What employers need to tell employees about Forms 1095
Commentary: The Affordable Care Act reporting deadlines are rapidly approaching, presenting a major administrative burden for employers who face penalties for failing to report in a timely and accurate manner. While there has been significant discussion of employer roles and responsibilities, employees have been largely left out of the equation. However, many employees will soon be receiving new forms that are critical to their ability to file their tax returns and to their employers’ ability to accurately fulfill their own reporting requirements. Among these are Forms 1095-A, 1095-B and 1095-C.
With this in mind, it is important for employers to educate individual taxpayers on what they are required to do and when and how to complete these requirements in the easiest and most efficient manner.
The most commonly received form will be the new 1095-C, which millions of Americans will be receiving for the first time this year. This new government form is used to tell the Internal Revenue Service that employees were eligible for insurance coverage under the Affordable Care Act and whether they took advantage of or waived this coverage. This form must be sent by employers no later than Feb. 1, 2016 to all eligible full-time employees who worked for a company with a total of 100 or more full-time or full-time equivalent employees in 2015. For the purposes of this form, full-time is any employee working 30 or more hours per week or 130 hours in a calendar month.
According to the IRS guidance, Form 1095-C helps to determine whether both the employer and the employee have complied with the “shared responsibility” clause of the ACA. The form also determines whether an individual or family qualifies for the premium tax credit, which reduces the burden of purchasing health insurance.
Anyone who does not have coverage elsewhere and chose to decline employer-sponsored health care coverage will be required to pay a penalty for not carrying coverage – this penalty will be assessed on their tax return. For 2015, the penalty for declining all health care coverage is $325 per uninsured adult and $162.50 per uninsured child or 2% of household income, whichever is greater up to a family maximum of $975. The penalty will increase to $695 per uninsured adult and $347.50 per child or 2.5% of household income up to a family maximum of $2,085 in 2016, and will continue to rise with inflation year-over-year.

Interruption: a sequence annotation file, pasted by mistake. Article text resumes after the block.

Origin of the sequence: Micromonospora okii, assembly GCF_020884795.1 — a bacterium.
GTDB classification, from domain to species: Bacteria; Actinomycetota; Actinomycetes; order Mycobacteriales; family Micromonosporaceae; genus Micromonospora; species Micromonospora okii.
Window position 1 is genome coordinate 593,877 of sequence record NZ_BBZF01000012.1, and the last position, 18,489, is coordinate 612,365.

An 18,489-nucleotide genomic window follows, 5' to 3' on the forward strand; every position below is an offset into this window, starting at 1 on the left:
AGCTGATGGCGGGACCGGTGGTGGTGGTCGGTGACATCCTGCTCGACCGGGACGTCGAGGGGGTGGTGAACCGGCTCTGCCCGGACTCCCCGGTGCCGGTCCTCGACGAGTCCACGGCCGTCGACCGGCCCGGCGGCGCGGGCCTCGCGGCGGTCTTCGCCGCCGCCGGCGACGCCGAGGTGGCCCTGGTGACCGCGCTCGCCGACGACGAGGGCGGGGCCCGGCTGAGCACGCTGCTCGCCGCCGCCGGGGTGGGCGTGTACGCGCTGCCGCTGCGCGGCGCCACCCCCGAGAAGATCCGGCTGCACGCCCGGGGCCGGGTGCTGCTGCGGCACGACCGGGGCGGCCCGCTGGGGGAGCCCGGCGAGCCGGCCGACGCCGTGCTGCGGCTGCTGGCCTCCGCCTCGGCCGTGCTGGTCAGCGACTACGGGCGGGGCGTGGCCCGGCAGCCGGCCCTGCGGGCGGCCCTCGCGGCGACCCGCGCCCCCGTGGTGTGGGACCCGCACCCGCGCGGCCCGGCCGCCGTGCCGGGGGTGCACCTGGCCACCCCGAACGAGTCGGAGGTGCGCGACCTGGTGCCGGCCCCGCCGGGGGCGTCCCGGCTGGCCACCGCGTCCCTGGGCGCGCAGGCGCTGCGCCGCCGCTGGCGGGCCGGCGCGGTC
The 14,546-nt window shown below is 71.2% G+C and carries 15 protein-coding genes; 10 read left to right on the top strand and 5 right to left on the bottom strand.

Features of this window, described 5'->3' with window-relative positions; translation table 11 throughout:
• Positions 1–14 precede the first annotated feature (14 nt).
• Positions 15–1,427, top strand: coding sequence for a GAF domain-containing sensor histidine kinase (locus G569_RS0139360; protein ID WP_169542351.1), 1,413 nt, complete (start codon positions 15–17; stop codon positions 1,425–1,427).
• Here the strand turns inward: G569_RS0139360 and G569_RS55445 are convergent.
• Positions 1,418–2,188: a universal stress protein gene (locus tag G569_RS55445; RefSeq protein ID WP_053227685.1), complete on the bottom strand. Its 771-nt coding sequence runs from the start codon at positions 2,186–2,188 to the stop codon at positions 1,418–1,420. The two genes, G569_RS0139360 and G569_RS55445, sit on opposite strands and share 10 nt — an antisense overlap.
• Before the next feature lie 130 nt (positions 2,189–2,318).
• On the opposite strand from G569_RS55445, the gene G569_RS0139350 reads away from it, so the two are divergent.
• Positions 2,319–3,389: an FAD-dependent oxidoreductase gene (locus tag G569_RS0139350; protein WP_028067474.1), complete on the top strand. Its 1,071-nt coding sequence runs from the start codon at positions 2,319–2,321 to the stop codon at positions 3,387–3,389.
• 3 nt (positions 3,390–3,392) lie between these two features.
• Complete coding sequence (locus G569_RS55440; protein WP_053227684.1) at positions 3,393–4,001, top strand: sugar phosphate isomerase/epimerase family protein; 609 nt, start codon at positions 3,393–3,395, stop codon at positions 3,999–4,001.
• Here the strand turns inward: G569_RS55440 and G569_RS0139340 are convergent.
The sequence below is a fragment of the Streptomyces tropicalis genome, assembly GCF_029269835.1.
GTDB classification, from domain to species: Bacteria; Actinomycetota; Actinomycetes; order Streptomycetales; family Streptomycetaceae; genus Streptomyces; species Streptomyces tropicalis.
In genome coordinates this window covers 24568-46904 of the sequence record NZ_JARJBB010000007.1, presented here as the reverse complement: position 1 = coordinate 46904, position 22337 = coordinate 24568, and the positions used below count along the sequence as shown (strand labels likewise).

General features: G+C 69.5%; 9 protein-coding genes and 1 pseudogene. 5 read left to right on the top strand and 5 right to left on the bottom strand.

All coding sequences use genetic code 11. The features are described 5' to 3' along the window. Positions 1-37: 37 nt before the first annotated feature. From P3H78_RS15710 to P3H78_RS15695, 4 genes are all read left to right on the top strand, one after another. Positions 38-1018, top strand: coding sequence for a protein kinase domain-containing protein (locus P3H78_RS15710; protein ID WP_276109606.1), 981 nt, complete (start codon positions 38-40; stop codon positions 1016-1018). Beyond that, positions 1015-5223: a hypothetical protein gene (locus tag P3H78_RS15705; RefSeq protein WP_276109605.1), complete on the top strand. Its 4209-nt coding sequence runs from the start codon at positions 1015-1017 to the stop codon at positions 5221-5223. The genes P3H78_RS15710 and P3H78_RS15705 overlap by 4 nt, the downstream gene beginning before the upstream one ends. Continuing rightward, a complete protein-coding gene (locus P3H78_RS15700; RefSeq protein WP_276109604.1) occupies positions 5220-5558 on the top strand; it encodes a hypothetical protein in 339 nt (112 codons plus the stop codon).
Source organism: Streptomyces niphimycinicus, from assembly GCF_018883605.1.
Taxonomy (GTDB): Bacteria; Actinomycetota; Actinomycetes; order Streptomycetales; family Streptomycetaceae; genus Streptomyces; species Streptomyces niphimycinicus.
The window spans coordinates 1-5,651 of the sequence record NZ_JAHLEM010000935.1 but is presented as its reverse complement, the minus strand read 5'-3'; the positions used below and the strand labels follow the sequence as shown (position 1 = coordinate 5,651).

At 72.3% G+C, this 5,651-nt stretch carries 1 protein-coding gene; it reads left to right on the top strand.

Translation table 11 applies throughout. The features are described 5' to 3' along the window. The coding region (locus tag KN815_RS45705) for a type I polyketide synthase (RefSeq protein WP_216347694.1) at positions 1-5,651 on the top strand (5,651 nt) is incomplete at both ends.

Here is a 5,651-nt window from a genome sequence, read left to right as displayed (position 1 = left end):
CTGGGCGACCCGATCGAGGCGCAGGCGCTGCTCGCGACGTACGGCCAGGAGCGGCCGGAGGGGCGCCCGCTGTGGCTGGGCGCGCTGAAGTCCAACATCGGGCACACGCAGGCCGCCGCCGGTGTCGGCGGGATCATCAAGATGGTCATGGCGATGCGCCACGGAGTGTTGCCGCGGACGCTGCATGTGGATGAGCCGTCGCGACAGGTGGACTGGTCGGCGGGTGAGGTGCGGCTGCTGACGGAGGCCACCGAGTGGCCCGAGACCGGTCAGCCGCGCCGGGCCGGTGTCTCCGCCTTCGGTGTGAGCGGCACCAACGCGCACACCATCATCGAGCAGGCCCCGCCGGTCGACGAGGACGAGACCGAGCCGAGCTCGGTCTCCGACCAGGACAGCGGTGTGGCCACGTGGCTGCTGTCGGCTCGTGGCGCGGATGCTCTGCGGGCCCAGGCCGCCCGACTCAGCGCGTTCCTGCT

However, the IRS offers special exemptions based on income, circumstance and membership in certain groups, so those without coverage should research their options or consult a tax professional. (The most common exemption is for those who declined employer-sponsored coverage that would have cost more than 8% of their total household income.) Employees can claim health care exemptions by filing IRS form 8965 with their taxes.
Employers are required to submit insurance coverage information, along with Social Security numbers and other identifying employee information to the IRS, and employee failure to disclose a waiver of coverage may result in an audit and penalties greater than the ACA individual mandate penalty.
Form 1095-B essentially serves the same purpose as form 1095-C, but is used by and sent to employees of companies with fewer than 100 employees. It may also be sent directly by an insurer to certify that individuals/families had non-employer sponsored coverage in place in 2015. This coverage may have come from:
- Government healthcare plans such as Medicare Part A, Medicare Advantage, Medicaid, the Children's Health Insurance Program, and Tricare for military members, veterans’ medical benefits and plans for Peace Corps volunteers.
- Health coverage purchased through the marketplace – Web-based federal and state insurance markets set up under the Affordable Care Act.
- Any individual health insurance policy in place before the Affordable Care Act took effect.
Depending on the way a healthcare plan is structured, some employees may receive both a 1095-B and a 1095-C.
Form 1095-A is only applicable to those who purchased their health care coverage through the ACA’s healthcare exchanges. This form plays a critical role in reconciling the advanced premium tax credits (also known as APTCs) – a yearly stipend based on modified adjusted gross income designed to help lower-income individuals and families defray the cost of purchasing exchange-based health insurance – for 2015 and in determining future credits for 2016. Per IRS and ACA requirements, any excess APTC received in the previous year must be repaid through income tax.
What employees need to do with these forms
Like the more familiar W-2 or 1099 forms, the 1095-A, B and C will be needed to file a 2015 tax return for anyone who receives it. Those using a tax preparer will need to bring it with them along with their other filing documents, and those doing their own taxes or using tax preparation software will need to keep this document with their tax records in case of any further inquiry/audit by the IRS.
While the IRS has worked to streamline the process as much as possible, many employers and employees may struggle to understand and keep pace with changing requirements. For quick questions, there are many good resources available to both employers and employees. One of the best is the IRS website. Intuit also has excellent tips and videos. As in all tax-related issues, the most important factors in handling ACA reporting for all groups are to know what’s coming, prepare in advance, keep excellent records, take note of deadlines and avail yourself of helpful resources.